As said, these DEBRA provisions are very sharply justified. All kinds of arguments are used for them, and that is when it really starts to hurt me. The first argument is that COVID19 has taught us that we must be careful when financing companies with loan capital. We saw the solution and the consequences above. There will be many more bankruptcies in SMEs if DEBRA makes it to the finish line. The second argument is that, because the states will gain in terms of budget, this measure will help to further develop Europe’s green climate agenda. And I really do not understand that. I do not like instrumentalization at all. In fact, I think it is principally wrong that corporation tax should be used in a general sense for any specific purpose.
But there is more that I do not like. What about the essential subsidiarity test? The proposal for a directive contains it, but I cannot understand from the arguments put forward what these have to do with subsidiarity. After all, if the Member States want to raise extra money, they can also adjust the rules in their own countries. And the fallacy that a further standardisation of interest deductions will ‘boost’ competition within the EU, as it really says, is one that shows a great deal of naivety. Or perhaps there is a double agenda. And the idea is that when the European Union embraces DEBRA, the next step to BEFIT (a less sexy name, but the successor to the previously proposed CCCTB) will be a simple one. Member States will simply follow.
But a pure subsidiarity test ensures that a measure will only be taken at European Union level if it leads to the intended results being achieved more effectively than if the Member States took it up themselves. More money for an energy transition can simply be achieved by Member States themselves. We do not need the European Commission for that. The fallacy that this measure will increase competition in the internal market requires no further explanation. That is sheer nonsense. It may provide more clarity for business but, as a former European Commissioner once said, ‘tax competition is good for business because then there is a choice’. Whatever we think about that, further standardisation does nothing for business.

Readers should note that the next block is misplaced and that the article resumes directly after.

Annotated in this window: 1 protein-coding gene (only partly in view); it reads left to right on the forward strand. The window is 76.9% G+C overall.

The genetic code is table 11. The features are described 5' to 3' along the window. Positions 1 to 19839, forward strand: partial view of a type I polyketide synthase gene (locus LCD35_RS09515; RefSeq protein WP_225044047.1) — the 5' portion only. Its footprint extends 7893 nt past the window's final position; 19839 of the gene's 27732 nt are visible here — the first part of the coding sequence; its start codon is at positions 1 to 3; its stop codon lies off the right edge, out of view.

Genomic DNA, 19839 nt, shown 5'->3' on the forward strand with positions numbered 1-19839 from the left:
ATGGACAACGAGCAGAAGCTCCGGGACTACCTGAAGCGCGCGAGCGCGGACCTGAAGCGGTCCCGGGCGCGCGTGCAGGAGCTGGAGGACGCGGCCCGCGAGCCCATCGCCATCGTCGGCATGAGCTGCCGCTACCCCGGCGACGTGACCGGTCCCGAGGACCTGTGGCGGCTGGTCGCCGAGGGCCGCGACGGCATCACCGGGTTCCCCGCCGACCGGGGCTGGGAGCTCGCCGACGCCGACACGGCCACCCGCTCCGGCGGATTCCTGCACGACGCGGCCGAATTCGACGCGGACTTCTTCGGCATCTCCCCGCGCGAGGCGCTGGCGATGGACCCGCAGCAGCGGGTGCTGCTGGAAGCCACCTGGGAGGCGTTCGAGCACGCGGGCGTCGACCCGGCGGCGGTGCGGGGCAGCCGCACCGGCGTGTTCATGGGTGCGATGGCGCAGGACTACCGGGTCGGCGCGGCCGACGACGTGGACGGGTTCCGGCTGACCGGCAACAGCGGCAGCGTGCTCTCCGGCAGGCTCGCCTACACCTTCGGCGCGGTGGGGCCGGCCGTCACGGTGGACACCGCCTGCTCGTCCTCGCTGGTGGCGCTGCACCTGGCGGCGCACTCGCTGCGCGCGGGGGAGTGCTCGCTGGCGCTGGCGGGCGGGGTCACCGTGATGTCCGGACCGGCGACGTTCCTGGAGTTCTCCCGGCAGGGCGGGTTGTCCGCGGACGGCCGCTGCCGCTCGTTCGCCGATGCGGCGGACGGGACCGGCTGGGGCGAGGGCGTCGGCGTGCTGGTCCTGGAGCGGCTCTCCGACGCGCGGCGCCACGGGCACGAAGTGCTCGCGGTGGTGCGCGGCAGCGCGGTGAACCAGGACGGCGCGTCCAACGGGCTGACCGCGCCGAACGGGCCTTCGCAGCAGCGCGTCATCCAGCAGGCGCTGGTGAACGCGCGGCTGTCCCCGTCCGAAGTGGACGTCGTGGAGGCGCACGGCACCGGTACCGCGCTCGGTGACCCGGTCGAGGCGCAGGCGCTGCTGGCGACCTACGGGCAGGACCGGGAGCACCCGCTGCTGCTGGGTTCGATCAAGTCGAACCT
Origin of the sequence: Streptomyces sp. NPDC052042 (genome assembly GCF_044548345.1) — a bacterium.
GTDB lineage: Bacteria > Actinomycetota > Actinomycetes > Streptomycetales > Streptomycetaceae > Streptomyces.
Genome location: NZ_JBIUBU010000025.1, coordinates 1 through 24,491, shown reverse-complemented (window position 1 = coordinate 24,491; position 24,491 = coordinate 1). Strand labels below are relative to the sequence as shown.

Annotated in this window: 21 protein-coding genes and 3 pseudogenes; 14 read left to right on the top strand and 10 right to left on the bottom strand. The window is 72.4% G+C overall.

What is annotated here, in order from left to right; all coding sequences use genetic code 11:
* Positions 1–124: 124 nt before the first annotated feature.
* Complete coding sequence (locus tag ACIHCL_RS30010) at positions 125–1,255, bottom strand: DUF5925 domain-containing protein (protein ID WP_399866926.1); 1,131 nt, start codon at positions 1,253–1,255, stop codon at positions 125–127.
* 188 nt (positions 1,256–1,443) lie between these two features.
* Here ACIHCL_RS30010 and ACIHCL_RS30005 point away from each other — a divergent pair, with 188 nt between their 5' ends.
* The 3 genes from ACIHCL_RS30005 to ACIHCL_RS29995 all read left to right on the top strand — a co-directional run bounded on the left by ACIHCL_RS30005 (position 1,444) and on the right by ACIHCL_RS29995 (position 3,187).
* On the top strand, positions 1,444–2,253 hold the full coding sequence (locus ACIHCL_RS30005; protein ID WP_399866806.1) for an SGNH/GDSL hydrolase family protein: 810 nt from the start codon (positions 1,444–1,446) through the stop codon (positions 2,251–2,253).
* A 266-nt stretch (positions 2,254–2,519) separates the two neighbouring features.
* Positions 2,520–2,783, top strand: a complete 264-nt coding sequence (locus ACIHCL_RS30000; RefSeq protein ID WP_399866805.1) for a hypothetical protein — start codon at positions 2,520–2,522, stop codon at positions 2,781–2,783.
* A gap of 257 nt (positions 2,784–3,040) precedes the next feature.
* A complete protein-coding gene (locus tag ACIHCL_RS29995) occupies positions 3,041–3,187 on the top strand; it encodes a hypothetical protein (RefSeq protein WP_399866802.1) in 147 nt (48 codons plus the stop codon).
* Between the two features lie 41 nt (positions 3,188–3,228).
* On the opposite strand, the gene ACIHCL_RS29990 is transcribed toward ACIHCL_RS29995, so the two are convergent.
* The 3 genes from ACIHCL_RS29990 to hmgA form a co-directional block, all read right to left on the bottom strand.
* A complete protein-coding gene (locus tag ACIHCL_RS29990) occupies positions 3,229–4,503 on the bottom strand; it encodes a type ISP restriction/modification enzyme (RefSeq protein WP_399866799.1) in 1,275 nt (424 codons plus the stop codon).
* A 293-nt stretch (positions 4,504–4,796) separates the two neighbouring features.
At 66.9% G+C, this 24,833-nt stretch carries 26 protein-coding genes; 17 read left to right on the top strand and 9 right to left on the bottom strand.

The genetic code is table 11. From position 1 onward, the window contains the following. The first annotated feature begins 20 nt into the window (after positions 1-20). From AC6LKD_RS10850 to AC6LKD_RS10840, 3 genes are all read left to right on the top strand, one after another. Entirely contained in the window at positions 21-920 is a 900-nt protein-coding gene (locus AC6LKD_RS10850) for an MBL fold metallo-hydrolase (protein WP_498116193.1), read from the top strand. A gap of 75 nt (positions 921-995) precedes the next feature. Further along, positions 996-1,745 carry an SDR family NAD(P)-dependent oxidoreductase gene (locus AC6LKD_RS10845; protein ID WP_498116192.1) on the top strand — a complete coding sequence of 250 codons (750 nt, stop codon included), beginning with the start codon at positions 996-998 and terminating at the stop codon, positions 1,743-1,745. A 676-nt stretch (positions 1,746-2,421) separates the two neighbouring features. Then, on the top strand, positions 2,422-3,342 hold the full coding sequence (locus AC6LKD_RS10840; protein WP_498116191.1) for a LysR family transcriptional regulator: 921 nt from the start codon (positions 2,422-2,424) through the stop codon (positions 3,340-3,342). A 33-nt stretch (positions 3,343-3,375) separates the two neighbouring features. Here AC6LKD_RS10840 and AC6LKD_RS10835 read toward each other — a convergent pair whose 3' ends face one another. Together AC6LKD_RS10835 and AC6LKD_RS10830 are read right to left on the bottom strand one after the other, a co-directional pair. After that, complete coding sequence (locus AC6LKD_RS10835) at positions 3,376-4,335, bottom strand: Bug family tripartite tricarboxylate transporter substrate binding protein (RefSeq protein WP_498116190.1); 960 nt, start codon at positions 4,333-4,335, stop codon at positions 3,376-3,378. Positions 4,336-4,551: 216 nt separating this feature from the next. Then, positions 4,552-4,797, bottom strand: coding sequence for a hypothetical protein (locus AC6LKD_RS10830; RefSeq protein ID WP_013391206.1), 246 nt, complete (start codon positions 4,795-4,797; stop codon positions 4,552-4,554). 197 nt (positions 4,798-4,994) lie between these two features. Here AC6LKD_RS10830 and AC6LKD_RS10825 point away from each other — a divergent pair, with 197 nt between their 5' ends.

Of course, I could be accused of only talking about the interest deduction limitation and not about the capital deduction. In other words, as a tax professor and an international tax litigator, I am only concerned about the minus and not the plus, because this might be supporting my business. As far as I am concerned, this directive will disappear in its entirety into some dusty Brussels archive. I foresee major problems in its implementation alone. An increase in equity leads to a deduction that can be taken for ten years. An increase in a subsequent year opens a new ten-year period. And if we are dealing with a decrease in equity even though the club is profitable, we get the same exercise but then an amount has to be added to the profit for ten years. So, after ten years you have ten tranches of pluses and minuses to keep track of. I really do not understand who could dream up such a thing. As far as I am concerned, we will soon forget about it. Almost all companies are financed with both equity and debt, and they have no interest in a complicated capital deduction financed by an equally complicated interest deduction restriction. So, I fully accept that one consequence, forget also the notional interest deduction.
DEBRA came and impressed many. But as they often say in my country: a nice face is very interesting, but a nice character is key, look before you leap. We do not need DEBRA, neither this notional interest deduction, nor this second interest deduction limitation. Member States, reject this proposal without going into any discussion. This directive suits no country and no company. It just helps the European Commission to lower the threshold to get BEFIT being accepted.
 Prof. Hans van den Hurk, Maastricht University, tax strategist with Cygnus Tax BV and International Tax Litigator with Herreveld & van den Hurk BV